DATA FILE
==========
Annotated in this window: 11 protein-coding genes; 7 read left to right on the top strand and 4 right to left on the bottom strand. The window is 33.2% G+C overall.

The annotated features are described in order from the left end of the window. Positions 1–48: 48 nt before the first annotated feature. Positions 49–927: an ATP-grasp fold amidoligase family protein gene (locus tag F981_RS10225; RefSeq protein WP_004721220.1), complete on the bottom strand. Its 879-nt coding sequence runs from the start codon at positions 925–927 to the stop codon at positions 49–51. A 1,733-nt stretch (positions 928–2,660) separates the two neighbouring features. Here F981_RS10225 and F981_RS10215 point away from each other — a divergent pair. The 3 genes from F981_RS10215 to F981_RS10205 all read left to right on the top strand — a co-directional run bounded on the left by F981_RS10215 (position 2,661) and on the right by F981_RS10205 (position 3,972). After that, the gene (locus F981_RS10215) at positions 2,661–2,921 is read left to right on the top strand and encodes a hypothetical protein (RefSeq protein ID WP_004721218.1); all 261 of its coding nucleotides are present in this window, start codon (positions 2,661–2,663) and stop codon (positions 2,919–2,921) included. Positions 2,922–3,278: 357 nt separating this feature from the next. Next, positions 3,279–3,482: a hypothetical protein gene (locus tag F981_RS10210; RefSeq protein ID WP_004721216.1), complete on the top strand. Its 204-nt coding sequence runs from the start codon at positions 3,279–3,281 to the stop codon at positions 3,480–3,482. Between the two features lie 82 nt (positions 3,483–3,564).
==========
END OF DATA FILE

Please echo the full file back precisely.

Annotated in this window: 11 protein-coding genes; 7 read left to right on the top strand and 4 right to left on the bottom strand. The window is 33.2% G+C overall.

The annotated features are described in order from the left end of the window. Positions 1–48: 48 nt before the first annotated feature. Positions 49–927: an ATP-grasp fold amidoligase family protein gene (locus tag F981_RS10225; RefSeq protein WP_004721220.1), complete on the bottom strand. Its 879-nt coding sequence runs from the start codon at positions 925–927 to the stop codon at positions 49–51. A 1,733-nt stretch (positions 928–2,660) separates the two neighbouring features. Here F981_RS10225 and F981_RS10215 point away from each other — a divergent pair. The 3 genes from F981_RS10215 to F981_RS10205 all read left to right on the top strand — a co-directional run bounded on the left by F981_RS10215 (position 2,661) and on the right by F981_RS10205 (position 3,972). After that, the gene (locus F981_RS10215) at positions 2,661–2,921 is read left to right on the top strand and encodes a hypothetical protein (RefSeq protein ID WP_004721218.1); all 261 of its coding nucleotides are present in this window, start codon (positions 2,661–2,663) and stop codon (positions 2,919–2,921) included. Positions 2,922–3,278: 357 nt separating this feature from the next. Next, positions 3,279–3,482: a hypothetical protein gene (locus tag F981_RS10210; RefSeq protein ID WP_004721216.1), complete on the top strand. Its 204-nt coding sequence runs from the start codon at positions 3,279–3,281 to the stop codon at positions 3,480–3,482. Between the two features lie 82 nt (positions 3,483–3,564).